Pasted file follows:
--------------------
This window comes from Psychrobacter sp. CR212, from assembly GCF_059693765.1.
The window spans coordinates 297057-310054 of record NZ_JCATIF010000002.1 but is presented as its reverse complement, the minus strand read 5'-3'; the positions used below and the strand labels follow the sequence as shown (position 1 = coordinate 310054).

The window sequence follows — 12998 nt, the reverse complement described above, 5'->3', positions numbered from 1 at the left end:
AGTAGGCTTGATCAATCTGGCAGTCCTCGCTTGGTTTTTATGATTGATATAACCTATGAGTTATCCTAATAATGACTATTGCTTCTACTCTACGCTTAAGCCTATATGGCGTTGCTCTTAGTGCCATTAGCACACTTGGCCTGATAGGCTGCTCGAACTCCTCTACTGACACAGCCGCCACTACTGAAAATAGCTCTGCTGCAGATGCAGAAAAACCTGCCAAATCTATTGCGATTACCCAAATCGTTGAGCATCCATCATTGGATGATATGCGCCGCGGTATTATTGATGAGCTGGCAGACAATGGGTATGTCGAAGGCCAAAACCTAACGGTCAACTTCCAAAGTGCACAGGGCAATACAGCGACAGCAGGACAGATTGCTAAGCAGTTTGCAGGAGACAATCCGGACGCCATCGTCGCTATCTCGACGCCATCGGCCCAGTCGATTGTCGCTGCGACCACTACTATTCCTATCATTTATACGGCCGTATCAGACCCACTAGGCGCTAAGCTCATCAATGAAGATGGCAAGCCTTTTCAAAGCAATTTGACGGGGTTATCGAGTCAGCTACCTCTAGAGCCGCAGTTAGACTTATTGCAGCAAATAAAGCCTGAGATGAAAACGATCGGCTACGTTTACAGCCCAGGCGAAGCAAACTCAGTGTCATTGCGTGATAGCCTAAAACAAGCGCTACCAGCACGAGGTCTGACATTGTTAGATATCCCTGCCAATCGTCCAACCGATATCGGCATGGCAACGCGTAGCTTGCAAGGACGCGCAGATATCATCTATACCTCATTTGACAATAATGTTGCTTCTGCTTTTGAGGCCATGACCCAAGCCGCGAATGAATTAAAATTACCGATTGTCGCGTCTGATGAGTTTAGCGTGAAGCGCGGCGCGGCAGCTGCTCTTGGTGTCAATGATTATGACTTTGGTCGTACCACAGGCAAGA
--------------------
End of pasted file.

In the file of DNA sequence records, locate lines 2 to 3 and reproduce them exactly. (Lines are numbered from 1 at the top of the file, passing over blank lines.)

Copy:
The window spans coordinates 297057-310054 of record NZ_JCATIF010000002.1 but is presented as its reverse complement, the minus strand read 5'-3'; the positions used below and the strand labels follow the sequence as shown (position 1 = coordinate 310054).

The window sequence follows — 12998 nt, the reverse complement described above, 5'->3', positions numbered from 1 at the left end: